These measures, once unorthodox but now familiar, have pushed Japan’s banks, insurance firms and ordinary savers into buying foreign stocks and bonds that offer better returns than they can get at home. Indeed, Japanese investors have loaded up on short-term foreign debt to enable them to buy even more. Holdings of foreign assets in Japan rose from 111% of GDP in 2010 to 185% in 2017 (see bottom chart). The impact of capital outflows is evident in currency markets. The yen is cheap. On The Economist’s Big Mac index, a gauge based on burger prices, it is the most undervalued of any major currency.
Investors from Japan have also kept a lid on bond yields in the rich world. They own almost a tenth of the sovereign bonds issued by France, for instance, and more than 15% of those issued by Australia and Sweden, according to analysts at J.P. Morgan. Japanese insurance companies own lots of corporate bonds in America, although this year the rising cost of hedging dollars has caused a switch into European corporate bonds. The value of Japan’s holdings of foreign equities has tripled since 2012. They now make up almost a fifth of its overseas assets.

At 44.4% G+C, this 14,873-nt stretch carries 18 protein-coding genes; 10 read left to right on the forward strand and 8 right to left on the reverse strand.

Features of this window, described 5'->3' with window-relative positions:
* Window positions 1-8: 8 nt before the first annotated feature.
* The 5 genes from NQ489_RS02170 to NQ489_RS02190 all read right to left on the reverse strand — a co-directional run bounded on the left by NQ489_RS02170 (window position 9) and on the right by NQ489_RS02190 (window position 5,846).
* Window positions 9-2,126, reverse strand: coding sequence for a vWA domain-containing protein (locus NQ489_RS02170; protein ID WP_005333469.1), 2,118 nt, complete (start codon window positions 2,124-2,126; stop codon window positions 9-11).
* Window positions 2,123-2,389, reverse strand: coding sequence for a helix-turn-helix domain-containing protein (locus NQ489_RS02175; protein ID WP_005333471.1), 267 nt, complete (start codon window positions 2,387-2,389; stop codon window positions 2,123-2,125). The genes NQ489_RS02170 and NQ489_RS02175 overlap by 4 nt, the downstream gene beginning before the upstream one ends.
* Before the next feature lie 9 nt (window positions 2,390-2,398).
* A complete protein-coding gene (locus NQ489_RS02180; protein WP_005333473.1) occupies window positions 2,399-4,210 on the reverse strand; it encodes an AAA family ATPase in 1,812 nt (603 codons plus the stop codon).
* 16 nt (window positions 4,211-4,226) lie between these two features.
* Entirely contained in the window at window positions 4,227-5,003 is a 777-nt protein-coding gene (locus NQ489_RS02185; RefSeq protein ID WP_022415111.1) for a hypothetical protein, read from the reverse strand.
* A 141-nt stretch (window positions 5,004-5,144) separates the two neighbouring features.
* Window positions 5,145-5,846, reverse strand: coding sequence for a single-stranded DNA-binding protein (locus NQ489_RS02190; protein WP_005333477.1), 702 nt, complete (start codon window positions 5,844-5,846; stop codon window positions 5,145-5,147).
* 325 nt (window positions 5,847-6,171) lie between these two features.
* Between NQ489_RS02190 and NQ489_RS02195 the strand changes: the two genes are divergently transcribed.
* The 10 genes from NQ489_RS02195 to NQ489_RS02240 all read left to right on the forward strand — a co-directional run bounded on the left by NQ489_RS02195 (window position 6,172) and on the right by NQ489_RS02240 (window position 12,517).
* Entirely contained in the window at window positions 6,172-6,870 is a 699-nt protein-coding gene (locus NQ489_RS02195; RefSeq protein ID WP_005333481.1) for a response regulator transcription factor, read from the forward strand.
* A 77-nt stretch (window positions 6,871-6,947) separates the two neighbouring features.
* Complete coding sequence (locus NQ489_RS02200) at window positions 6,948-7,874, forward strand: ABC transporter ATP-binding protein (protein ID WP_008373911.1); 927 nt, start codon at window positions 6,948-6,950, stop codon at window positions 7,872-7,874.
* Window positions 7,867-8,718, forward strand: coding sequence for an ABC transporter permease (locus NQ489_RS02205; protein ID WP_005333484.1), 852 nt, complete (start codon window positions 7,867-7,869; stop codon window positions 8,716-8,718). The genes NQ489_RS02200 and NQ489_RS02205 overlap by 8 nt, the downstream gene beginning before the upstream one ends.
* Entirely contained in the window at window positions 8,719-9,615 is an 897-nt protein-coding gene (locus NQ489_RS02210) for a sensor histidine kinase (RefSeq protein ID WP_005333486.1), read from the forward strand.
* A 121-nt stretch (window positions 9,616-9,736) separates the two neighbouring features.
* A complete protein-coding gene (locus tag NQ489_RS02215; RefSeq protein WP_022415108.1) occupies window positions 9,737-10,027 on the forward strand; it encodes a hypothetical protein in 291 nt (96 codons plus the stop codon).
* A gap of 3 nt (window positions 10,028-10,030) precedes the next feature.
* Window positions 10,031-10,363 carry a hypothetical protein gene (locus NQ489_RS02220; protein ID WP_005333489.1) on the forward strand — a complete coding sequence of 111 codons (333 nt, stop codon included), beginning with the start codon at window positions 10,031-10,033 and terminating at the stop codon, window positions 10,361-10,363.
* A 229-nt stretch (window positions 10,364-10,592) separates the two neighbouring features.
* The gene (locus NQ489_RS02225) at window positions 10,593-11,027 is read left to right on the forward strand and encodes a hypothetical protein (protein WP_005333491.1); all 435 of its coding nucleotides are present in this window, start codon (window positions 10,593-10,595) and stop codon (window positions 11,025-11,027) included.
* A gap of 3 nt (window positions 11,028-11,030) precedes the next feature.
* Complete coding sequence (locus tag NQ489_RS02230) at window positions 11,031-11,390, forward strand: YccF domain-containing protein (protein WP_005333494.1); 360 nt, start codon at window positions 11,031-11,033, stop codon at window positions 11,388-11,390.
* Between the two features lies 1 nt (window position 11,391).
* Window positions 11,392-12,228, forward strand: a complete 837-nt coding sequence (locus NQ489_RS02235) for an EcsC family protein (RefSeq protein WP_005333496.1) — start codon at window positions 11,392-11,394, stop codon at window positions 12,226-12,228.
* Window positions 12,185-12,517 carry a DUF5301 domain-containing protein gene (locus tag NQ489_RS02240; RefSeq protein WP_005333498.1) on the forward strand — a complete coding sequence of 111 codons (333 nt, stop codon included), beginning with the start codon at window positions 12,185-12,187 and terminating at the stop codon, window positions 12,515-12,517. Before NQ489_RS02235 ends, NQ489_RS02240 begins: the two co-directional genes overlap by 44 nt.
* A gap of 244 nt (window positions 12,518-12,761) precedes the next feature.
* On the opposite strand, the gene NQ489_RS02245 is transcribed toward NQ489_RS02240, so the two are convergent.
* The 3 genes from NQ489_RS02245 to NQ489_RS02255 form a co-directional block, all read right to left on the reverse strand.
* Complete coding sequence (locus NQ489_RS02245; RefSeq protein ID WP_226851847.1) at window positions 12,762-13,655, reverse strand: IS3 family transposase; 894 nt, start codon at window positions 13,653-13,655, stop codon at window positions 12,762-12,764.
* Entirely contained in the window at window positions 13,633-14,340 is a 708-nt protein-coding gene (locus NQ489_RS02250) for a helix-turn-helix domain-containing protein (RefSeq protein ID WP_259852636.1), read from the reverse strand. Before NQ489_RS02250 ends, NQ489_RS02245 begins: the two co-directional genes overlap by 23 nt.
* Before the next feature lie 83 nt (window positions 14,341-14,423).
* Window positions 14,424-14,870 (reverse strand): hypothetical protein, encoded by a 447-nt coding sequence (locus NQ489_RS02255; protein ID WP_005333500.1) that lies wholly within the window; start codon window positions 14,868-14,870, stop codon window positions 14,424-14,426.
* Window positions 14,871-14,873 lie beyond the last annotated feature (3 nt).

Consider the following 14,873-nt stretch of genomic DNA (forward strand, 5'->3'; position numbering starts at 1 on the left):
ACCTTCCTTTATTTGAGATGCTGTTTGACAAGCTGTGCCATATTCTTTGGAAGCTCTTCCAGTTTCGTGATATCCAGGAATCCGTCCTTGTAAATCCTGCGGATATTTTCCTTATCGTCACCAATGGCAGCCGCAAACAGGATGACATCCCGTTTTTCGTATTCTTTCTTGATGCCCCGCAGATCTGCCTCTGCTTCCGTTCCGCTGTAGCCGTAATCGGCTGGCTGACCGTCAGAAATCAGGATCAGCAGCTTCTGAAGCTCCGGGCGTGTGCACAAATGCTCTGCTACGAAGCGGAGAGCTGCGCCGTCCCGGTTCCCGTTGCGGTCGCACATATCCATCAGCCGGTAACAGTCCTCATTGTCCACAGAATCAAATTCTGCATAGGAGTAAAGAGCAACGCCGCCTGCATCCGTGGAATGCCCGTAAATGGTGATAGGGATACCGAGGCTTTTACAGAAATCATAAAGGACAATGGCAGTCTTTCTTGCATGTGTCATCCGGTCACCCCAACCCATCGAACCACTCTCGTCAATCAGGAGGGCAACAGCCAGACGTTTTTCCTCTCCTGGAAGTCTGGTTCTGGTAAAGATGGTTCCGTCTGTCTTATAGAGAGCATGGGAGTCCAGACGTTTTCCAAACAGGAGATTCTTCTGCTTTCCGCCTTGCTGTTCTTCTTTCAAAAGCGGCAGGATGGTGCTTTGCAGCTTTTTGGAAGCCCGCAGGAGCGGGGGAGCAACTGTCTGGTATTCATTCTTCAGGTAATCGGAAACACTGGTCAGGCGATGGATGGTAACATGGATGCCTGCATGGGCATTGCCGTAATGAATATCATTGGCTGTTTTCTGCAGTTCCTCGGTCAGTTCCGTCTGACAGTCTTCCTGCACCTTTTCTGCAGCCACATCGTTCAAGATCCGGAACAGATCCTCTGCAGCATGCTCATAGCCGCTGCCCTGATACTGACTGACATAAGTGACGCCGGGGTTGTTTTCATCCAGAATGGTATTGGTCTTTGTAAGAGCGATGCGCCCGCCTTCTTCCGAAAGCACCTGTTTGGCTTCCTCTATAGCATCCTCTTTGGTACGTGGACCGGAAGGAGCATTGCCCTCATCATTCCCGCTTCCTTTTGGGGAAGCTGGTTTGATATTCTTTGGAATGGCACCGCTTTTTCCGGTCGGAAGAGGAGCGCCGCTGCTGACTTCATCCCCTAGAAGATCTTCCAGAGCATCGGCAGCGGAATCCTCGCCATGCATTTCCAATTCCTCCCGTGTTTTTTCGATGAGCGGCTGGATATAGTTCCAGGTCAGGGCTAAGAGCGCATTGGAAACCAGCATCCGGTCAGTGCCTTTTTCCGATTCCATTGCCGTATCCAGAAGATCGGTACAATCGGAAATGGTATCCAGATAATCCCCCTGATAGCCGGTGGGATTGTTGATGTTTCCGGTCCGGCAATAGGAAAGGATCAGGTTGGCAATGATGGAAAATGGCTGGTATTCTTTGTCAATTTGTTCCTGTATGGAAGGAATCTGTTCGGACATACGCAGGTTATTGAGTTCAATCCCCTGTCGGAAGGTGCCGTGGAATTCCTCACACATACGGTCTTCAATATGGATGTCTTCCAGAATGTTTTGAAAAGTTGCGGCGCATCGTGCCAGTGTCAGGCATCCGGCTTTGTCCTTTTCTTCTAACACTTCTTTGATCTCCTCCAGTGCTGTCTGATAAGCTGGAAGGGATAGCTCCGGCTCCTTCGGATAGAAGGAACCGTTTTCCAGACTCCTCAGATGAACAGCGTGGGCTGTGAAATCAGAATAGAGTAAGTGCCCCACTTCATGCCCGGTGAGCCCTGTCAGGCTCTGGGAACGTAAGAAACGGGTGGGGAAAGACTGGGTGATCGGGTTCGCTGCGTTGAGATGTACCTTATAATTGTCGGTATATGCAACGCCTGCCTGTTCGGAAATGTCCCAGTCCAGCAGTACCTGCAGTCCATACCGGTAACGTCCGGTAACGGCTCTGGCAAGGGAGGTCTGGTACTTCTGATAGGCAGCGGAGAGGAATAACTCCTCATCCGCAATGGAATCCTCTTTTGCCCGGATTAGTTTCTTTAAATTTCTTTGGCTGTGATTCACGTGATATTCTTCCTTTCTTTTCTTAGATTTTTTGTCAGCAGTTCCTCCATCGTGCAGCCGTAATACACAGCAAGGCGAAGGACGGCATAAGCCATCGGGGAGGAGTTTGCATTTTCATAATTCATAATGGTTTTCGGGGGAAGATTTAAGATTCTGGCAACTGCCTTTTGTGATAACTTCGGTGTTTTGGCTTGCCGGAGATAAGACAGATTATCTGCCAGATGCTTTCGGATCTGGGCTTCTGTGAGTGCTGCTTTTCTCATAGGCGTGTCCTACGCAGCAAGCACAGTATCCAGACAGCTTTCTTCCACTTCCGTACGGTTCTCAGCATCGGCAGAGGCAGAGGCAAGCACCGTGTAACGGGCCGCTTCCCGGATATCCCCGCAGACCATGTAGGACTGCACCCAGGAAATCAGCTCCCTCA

What happens in Japan thus matters a great deal to an array of global asset prices. A meaningful shift in monetary policy would probably have a dramatic effect. It is not natural for Japan to be the cheapest place to buy a Big Mac, a latté or an iPad, says Kit Juckes of Société Générale. The yen would surge. A retreat from special measures by the BoJ would be a signal that the era of quantitative easing was truly ending. Broader market turbulence would be likely. Yet a corollary is that as long as the BoJ maintains its current policies—and it seems minded to do so for a while—it will continue to be a prop to global asset prices.
Rabbit’s sales patter seemed to have a similar foundation. Anyone sceptical of his mileage figures would be referred to the April issue of Consumer Reports. Yet one part of his spiel proved suspect. The dollar, which he thought was decaying in 1979, was actually about to revive. This recovery owed a lot to a big increase in interest rates by the Federal Reserve. It was also, in part, made in Japan. In 1980 Japan liberalised its capital account. Its investors began selling yen to buy dollars. The shopping spree for foreign assets that started then has yet to cease.